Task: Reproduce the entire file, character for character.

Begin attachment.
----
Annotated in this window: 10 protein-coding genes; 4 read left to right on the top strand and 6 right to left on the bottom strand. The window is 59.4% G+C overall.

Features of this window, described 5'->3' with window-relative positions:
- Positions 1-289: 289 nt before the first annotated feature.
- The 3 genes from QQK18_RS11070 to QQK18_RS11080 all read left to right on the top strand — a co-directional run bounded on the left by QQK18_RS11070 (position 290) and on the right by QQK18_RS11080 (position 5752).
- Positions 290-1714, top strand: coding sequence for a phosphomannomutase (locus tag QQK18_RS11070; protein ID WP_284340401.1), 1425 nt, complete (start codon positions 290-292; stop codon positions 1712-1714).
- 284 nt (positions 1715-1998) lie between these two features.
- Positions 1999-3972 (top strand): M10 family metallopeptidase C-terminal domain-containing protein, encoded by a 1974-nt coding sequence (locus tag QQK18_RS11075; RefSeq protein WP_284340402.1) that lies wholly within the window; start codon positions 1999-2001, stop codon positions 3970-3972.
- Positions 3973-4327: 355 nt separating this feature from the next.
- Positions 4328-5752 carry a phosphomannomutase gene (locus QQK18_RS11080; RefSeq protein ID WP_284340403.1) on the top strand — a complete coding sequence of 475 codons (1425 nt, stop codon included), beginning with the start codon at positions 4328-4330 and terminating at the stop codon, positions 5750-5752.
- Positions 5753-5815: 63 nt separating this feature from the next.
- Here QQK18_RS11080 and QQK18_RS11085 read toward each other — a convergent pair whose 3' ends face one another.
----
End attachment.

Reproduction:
Annotated in this window: 10 protein-coding genes; 4 read left to right on the top strand and 6 right to left on the bottom strand. The window is 59.4% G+C overall.

Features of this window, described 5'->3' with window-relative positions:
- Positions 1-289: 289 nt before the first annotated feature.
- The 3 genes from QQK18_RS11070 to QQK18_RS11080 all read left to right on the top strand — a co-directional run bounded on the left by QQK18_RS11070 (position 290) and on the right by QQK18_RS11080 (position 5752).
- Positions 290-1714, top strand: coding sequence for a phosphomannomutase (locus tag QQK18_RS11070; protein ID WP_284340401.1), 1425 nt, complete (start codon positions 290-292; stop codon positions 1712-1714).
- 284 nt (positions 1715-1998) lie between these two features.
- Positions 1999-3972 (top strand): M10 family metallopeptidase C-terminal domain-containing protein, encoded by a 1974-nt coding sequence (locus tag QQK18_RS11075; RefSeq protein WP_284340402.1) that lies wholly within the window; start codon positions 1999-2001, stop codon positions 3970-3972.
- Positions 3973-4327: 355 nt separating this feature from the next.
- Positions 4328-5752 carry a phosphomannomutase gene (locus QQK18_RS11080; RefSeq protein ID WP_284340403.1) on the top strand — a complete coding sequence of 475 codons (1425 nt, stop codon included), beginning with the start codon at positions 4328-4330 and terminating at the stop codon, positions 5750-5752.
- Positions 5753-5815: 63 nt separating this feature from the next.
- Here QQK18_RS11080 and QQK18_RS11085 read toward each other — a convergent pair whose 3' ends face one another.